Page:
In addition to staying connected with one another throughout the day, couples also use communication technologies to stay connected with their children. As with adult-to-adult communications, cell phones and landline telephones are the primary technologies parents use to keep in touch with their children over the course of the day. Two in five parents (42%) with a child aged 7-17 call their child from a cell phone once a day or more, and 35% do so from a landline telephone. By contrast, only 7% send daily text messages to their child, and just 1% send instant messages or messages on social networking sites on a daily basis.

Parent-child communication

Most women and men share the job of staying in touch with friends and family, but in some families women are still the primary kin-keepers.

Past research has indicated that women often take a leading role in managing household communications, using the internet and other communications technologies to reinforce existing personal relationships and to cultivate relationships with their family and friends (Wellman 1985).

Our survey finds some evidence of this: Women are primarily responsible for staying in touch with friends and family in 28% of married households, while men are the primary connector in just 4% of cases. However, we find an even greater amount of egalitarianism in the way couples communicate. In the remaining two-thirds of married households, the job of staying in touch with friends and family is divided equally—46% of married couples keep in touch jointly with friends and family, while 22% assign some contacts to one partner and some to another.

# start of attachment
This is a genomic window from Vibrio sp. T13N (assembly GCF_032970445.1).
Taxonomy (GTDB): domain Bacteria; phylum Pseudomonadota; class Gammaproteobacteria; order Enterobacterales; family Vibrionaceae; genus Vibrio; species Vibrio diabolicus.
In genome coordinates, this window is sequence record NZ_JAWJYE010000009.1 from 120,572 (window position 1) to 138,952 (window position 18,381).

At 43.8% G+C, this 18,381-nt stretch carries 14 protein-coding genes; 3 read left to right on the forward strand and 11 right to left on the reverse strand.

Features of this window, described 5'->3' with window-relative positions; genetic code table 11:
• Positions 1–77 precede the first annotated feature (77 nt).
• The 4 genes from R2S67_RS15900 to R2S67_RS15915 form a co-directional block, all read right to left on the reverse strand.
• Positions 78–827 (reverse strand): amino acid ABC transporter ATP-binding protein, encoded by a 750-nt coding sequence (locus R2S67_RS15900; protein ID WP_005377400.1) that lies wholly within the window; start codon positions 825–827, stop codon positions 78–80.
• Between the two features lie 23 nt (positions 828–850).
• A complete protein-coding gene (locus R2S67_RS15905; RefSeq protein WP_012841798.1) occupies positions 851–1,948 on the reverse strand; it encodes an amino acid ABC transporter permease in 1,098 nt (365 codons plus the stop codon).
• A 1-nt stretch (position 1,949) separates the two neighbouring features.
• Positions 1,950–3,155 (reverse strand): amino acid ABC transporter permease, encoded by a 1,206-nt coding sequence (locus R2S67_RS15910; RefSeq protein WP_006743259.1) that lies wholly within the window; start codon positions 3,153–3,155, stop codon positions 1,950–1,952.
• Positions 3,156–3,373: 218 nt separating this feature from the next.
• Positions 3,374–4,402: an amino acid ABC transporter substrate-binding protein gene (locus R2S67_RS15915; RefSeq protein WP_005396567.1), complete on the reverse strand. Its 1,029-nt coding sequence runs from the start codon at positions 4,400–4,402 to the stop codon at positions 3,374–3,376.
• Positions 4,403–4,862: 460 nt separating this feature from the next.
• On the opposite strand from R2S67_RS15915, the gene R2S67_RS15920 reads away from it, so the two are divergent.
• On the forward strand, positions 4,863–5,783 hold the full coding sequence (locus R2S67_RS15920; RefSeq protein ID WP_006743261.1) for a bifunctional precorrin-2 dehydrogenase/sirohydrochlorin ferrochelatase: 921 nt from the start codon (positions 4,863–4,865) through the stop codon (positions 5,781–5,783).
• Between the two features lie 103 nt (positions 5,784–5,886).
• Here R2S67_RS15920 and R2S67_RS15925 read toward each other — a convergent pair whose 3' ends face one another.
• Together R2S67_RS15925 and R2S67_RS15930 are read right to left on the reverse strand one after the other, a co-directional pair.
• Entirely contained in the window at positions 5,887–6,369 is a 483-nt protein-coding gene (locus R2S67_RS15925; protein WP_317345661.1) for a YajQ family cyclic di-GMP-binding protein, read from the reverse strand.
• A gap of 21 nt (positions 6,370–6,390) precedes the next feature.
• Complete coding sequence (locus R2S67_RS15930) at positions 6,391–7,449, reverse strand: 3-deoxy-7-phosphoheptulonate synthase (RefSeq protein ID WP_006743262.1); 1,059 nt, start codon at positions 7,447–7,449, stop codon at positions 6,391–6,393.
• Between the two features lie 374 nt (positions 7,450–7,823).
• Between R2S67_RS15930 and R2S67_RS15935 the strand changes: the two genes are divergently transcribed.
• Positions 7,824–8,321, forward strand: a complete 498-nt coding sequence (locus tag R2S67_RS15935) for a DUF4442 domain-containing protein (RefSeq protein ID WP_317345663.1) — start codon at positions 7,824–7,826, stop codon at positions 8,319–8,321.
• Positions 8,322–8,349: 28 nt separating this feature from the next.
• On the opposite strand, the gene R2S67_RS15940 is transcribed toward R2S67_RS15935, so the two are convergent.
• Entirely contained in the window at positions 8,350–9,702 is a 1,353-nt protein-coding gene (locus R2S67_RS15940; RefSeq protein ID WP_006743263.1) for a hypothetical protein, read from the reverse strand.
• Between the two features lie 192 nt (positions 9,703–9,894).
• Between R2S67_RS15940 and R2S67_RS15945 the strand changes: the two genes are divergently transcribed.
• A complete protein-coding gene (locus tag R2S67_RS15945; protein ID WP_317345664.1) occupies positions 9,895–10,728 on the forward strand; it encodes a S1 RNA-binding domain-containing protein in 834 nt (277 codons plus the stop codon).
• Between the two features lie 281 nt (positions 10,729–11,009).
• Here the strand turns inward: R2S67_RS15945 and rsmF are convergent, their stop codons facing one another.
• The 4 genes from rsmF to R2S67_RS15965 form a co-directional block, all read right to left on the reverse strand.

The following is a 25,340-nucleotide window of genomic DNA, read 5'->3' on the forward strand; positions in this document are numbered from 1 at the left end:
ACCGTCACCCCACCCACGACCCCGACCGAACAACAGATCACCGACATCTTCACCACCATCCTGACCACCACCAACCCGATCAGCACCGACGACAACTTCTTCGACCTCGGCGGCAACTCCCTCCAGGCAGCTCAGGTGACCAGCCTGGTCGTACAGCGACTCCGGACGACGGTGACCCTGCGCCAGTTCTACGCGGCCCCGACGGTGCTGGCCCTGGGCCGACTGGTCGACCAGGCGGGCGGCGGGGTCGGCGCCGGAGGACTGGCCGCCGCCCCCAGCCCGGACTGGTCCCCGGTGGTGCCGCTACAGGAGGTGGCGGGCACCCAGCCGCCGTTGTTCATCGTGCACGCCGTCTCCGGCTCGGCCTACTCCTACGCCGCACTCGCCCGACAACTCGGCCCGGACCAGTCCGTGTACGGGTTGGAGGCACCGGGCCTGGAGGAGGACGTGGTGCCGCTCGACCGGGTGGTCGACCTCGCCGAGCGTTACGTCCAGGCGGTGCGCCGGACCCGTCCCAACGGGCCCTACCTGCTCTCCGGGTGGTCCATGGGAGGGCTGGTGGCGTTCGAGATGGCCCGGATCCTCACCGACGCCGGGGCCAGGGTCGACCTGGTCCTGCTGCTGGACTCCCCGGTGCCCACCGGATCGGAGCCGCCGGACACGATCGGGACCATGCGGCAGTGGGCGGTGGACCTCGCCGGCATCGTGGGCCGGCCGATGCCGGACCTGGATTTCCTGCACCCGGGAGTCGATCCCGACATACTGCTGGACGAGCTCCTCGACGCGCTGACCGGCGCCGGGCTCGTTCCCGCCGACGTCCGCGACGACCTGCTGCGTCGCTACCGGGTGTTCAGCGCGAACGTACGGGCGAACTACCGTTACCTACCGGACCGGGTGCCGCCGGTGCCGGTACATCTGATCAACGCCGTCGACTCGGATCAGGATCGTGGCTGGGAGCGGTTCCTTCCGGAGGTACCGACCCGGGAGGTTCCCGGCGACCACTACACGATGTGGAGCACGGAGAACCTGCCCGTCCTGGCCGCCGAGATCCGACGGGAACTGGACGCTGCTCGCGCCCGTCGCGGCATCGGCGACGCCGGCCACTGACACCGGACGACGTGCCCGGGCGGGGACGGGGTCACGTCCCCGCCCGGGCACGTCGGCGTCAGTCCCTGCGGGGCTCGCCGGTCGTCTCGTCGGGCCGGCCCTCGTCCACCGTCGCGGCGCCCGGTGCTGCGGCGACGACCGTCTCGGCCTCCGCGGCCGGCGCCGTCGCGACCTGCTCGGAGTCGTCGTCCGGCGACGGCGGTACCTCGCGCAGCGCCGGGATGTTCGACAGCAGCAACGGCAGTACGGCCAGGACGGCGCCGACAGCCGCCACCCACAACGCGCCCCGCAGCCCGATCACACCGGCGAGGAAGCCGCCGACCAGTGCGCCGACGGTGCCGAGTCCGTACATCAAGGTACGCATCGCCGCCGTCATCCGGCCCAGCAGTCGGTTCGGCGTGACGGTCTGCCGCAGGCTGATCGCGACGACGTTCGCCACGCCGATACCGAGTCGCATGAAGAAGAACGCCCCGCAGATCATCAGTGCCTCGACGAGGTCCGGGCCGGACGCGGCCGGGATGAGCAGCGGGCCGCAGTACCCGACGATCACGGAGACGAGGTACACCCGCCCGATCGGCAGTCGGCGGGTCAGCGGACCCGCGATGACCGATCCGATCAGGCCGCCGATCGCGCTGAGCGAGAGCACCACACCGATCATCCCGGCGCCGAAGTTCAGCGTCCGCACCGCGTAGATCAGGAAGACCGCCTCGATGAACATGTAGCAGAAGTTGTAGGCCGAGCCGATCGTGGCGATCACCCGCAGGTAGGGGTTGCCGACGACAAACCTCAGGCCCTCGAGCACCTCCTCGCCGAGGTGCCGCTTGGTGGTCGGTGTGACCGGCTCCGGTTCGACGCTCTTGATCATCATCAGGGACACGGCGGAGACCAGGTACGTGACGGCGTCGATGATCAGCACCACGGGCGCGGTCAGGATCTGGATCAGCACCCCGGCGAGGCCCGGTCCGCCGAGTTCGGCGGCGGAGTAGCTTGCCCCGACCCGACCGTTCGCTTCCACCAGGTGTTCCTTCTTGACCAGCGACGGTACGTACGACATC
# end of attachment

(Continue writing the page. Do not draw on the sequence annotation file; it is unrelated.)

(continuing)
As with communication with friends and family, married couples generally share the job of communicating with children—among married parents with children under 18 years old, 57% share the job of communicating with their child or children equally between spouses. In the remaining married households, women tend to play a leading role in child communication: 36% say that the wife is the primary child communicator and just 6% say that the husband is the primary person responsible for communicating with the child/children. With respect to their use of different communications technologies, women are more likely than men to contact their child or children daily using a landline phone or cell phone text messages.

Parent-child communications